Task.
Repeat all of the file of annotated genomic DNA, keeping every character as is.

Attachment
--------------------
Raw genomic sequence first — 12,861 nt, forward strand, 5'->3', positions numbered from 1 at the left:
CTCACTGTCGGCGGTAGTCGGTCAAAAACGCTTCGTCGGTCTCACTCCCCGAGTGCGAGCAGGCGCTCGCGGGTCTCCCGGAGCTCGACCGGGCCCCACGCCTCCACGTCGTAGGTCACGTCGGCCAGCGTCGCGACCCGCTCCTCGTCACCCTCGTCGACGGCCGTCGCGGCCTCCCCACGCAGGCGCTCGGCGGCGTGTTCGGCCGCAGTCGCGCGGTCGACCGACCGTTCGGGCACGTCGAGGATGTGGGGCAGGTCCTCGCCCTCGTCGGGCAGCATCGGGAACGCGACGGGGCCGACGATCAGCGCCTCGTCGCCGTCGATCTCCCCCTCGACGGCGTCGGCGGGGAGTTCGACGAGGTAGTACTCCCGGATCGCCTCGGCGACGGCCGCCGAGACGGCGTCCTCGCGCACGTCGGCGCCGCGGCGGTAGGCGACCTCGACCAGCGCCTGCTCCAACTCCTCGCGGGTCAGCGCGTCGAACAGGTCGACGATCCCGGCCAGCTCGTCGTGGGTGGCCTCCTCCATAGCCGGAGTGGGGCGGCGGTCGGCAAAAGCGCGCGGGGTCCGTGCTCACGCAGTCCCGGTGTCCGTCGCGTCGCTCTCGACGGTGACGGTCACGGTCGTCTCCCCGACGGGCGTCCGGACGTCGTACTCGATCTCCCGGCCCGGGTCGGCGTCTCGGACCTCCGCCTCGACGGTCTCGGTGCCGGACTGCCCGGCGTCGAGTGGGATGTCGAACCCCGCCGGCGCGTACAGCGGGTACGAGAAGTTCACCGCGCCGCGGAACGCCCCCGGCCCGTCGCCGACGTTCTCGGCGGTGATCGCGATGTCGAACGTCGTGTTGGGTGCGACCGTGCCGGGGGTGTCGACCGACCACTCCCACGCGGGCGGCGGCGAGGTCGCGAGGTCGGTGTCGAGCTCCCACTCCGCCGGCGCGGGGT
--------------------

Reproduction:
Raw genomic sequence first — 12,861 nt, forward strand, 5'->3', positions numbered from 1 at the left:
CTCACTGTCGGCGGTAGTCGGTCAAAAACGCTTCGTCGGTCTCACTCCCCGAGTGCGAGCAGGCGCTCGCGGGTCTCCCGGAGCTCGACCGGGCCCCACGCCTCCACGTCGTAGGTCACGTCGGCCAGCGTCGCGACCCGCTCCTCGTCACCCTCGTCGACGGCCGTCGCGGCCTCCCCACGCAGGCGCTCGGCGGCGTGTTCGGCCGCAGTCGCGCGGTCGACCGACCGTTCGGGCACGTCGAGGATGTGGGGCAGGTCCTCGCCCTCGTCGGGCAGCATCGGGAACGCGACGGGGCCGACGATCAGCGCCTCGTCGCCGTCGATCTCCCCCTCGACGGCGTCGGCGGGGAGTTCGACGAGGTAGTACTCCCGGATCGCCTCGGCGACGGCCGCCGAGACGGCGTCCTCGCGCACGTCGGCGCCGCGGCGGTAGGCGACCTCGACCAGCGCCTGCTCCAACTCCTCGCGGGTCAGCGCGTCGAACAGGTCGACGATCCCGGCCAGCTCGTCGTGGGTGGCCTCCTCCATAGCCGGAGTGGGGCGGCGGTCGGCAAAAGCGCGCGGGGTCCGTGCTCACGCAGTCCCGGTGTCCGTCGCGTCGCTCTCGACGGTGACGGTCACGGTCGTCTCCCCGACGGGCGTCCGGACGTCGTACTCGATCTCCCGGCCCGGGTCGGCGTCTCGGACCTCCGCCTCGACGGTCTCGGTGCCGGACTGCCCGGCGTCGAGTGGGATGTCGAACCCCGCCGGCGCGTACAGCGGGTACGAGAAGTTCACCGCGCCGCGGAACGCCCCCGGCCCGTCGCCGACGTTCTCGGCGGTGATCGCGATGTCGAACGTCGTGTTGGGTGCGACCGTGCCGGGGGTGTCGACCGACCACTCCCACGCGGGCGGCGGCGAGGTCGCGAGGTCGGTGTCGAGCTCCCACTCCGCCGGCGCGGGGT